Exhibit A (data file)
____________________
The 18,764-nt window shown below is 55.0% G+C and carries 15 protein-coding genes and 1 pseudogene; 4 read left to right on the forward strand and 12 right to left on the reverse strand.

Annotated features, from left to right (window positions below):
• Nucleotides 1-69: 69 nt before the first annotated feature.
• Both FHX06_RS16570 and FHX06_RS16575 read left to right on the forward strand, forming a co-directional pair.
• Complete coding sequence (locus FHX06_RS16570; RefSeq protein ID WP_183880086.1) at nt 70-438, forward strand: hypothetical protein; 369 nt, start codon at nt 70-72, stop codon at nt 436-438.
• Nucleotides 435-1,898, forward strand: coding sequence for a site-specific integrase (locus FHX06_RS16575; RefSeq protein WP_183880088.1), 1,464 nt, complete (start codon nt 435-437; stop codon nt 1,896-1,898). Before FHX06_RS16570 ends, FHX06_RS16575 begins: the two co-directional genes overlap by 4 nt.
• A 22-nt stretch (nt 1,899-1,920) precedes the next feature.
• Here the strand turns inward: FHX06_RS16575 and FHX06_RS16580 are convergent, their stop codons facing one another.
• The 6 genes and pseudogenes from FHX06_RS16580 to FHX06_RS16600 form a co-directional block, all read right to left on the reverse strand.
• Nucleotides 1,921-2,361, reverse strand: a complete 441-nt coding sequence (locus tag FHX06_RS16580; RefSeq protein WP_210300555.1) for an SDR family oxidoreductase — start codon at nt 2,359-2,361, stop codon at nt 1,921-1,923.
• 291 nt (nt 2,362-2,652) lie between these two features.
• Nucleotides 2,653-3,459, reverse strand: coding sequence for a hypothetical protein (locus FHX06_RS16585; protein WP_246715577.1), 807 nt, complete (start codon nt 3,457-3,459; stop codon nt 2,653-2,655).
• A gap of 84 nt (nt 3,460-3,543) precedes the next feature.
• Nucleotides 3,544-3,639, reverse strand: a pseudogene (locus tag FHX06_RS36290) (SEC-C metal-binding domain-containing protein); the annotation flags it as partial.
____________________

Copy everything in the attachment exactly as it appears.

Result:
The 18,764-nt window shown below is 55.0% G+C and carries 15 protein-coding genes and 1 pseudogene; 4 read left to right on the forward strand and 12 right to left on the reverse strand.

Annotated features, from left to right (window positions below):
• Nucleotides 1-69: 69 nt before the first annotated feature.
• Both FHX06_RS16570 and FHX06_RS16575 read left to right on the forward strand, forming a co-directional pair.
• Complete coding sequence (locus FHX06_RS16570; RefSeq protein ID WP_183880086.1) at nt 70-438, forward strand: hypothetical protein; 369 nt, start codon at nt 70-72, stop codon at nt 436-438.
• Nucleotides 435-1,898, forward strand: coding sequence for a site-specific integrase (locus FHX06_RS16575; RefSeq protein WP_183880088.1), 1,464 nt, complete (start codon nt 435-437; stop codon nt 1,896-1,898). Before FHX06_RS16570 ends, FHX06_RS16575 begins: the two co-directional genes overlap by 4 nt.
• A 22-nt stretch (nt 1,899-1,920) precedes the next feature.
• Here the strand turns inward: FHX06_RS16575 and FHX06_RS16580 are convergent, their stop codons facing one another.
• The 6 genes and pseudogenes from FHX06_RS16580 to FHX06_RS16600 form a co-directional block, all read right to left on the reverse strand.
• Nucleotides 1,921-2,361, reverse strand: a complete 441-nt coding sequence (locus tag FHX06_RS16580; RefSeq protein WP_210300555.1) for an SDR family oxidoreductase — start codon at nt 2,359-2,361, stop codon at nt 1,921-1,923.
• 291 nt (nt 2,362-2,652) lie between these two features.
• Nucleotides 2,653-3,459, reverse strand: coding sequence for a hypothetical protein (locus FHX06_RS16585; protein WP_246715577.1), 807 nt, complete (start codon nt 3,457-3,459; stop codon nt 2,653-2,655).
• A gap of 84 nt (nt 3,460-3,543) precedes the next feature.
• Nucleotides 3,544-3,639, reverse strand: a pseudogene (locus tag FHX06_RS36290) (SEC-C metal-binding domain-containing protein); the annotation flags it as partial.